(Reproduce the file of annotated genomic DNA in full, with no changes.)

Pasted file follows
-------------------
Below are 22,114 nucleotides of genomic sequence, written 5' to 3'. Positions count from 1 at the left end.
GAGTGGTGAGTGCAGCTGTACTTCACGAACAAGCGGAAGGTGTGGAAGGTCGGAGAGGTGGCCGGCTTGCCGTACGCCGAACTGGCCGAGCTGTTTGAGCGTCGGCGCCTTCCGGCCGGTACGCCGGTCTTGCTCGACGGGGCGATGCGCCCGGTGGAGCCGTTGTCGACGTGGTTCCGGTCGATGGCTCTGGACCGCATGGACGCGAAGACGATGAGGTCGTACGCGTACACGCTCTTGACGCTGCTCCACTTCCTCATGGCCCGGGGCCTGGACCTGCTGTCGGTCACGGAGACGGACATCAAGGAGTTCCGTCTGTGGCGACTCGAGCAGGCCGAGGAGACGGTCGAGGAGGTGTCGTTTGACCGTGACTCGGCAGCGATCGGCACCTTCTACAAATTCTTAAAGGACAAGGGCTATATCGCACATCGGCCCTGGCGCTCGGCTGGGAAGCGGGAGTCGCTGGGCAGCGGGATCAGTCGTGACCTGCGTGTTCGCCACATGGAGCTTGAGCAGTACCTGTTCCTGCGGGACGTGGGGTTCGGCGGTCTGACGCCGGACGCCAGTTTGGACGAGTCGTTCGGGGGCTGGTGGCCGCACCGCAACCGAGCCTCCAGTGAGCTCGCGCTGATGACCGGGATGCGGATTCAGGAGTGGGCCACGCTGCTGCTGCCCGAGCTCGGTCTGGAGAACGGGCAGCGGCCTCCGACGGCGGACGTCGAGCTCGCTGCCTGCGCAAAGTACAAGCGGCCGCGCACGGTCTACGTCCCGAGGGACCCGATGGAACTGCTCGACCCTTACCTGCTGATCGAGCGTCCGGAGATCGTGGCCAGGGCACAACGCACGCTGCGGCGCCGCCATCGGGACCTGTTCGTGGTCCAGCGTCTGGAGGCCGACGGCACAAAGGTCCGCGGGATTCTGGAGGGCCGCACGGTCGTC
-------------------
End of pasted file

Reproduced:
Below are 22,114 nucleotides of genomic sequence, written 5' to 3'. Positions count from 1 at the left end.
GAGTGGTGAGTGCAGCTGTACTTCACGAACAAGCGGAAGGTGTGGAAGGTCGGAGAGGTGGCCGGCTTGCCGTACGCCGAACTGGCCGAGCTGTTTGAGCGTCGGCGCCTTCCGGCCGGTACGCCGGTCTTGCTCGACGGGGCGATGCGCCCGGTGGAGCCGTTGTCGACGTGGTTCCGGTCGATGGCTCTGGACCGCATGGACGCGAAGACGATGAGGTCGTACGCGTACACGCTCTTGACGCTGCTCCACTTCCTCATGGCCCGGGGCCTGGACCTGCTGTCGGTCACGGAGACGGACATCAAGGAGTTCCGTCTGTGGCGACTCGAGCAGGCCGAGGAGACGGTCGAGGAGGTGTCGTTTGACCGTGACTCGGCAGCGATCGGCACCTTCTACAAATTCTTAAAGGACAAGGGCTATATCGCACATCGGCCCTGGCGCTCGGCTGGGAAGCGGGAGTCGCTGGGCAGCGGGATCAGTCGTGACCTGCGTGTTCGCCACATGGAGCTTGAGCAGTACCTGTTCCTGCGGGACGTGGGGTTCGGCGGTCTGACGCCGGACGCCAGTTTGGACGAGTCGTTCGGGGGCTGGTGGCCGCACCGCAACCGAGCCTCCAGTGAGCTCGCGCTGATGACCGGGATGCGGATTCAGGAGTGGGCCACGCTGCTGCTGCCCGAGCTCGGTCTGGAGAACGGGCAGCGGCCTCCGACGGCGGACGTCGAGCTCGCTGCCTGCGCAAAGTACAAGCGGCCGCGCACGGTCTACGTCCCGAGGGACCCGATGGAACTGCTCGACCCTTACCTGCTGATCGAGCGTCCGGAGATCGTGGCCAGGGCACAACGCACGCTGCGGCGCCGCCATCGGGACCTGTTCGTGGTCCAGCGTCTGGAGGCCGACGGCACAAAGGTCCGCGGGATTCTGGAGGGCCGCACGGTCGTC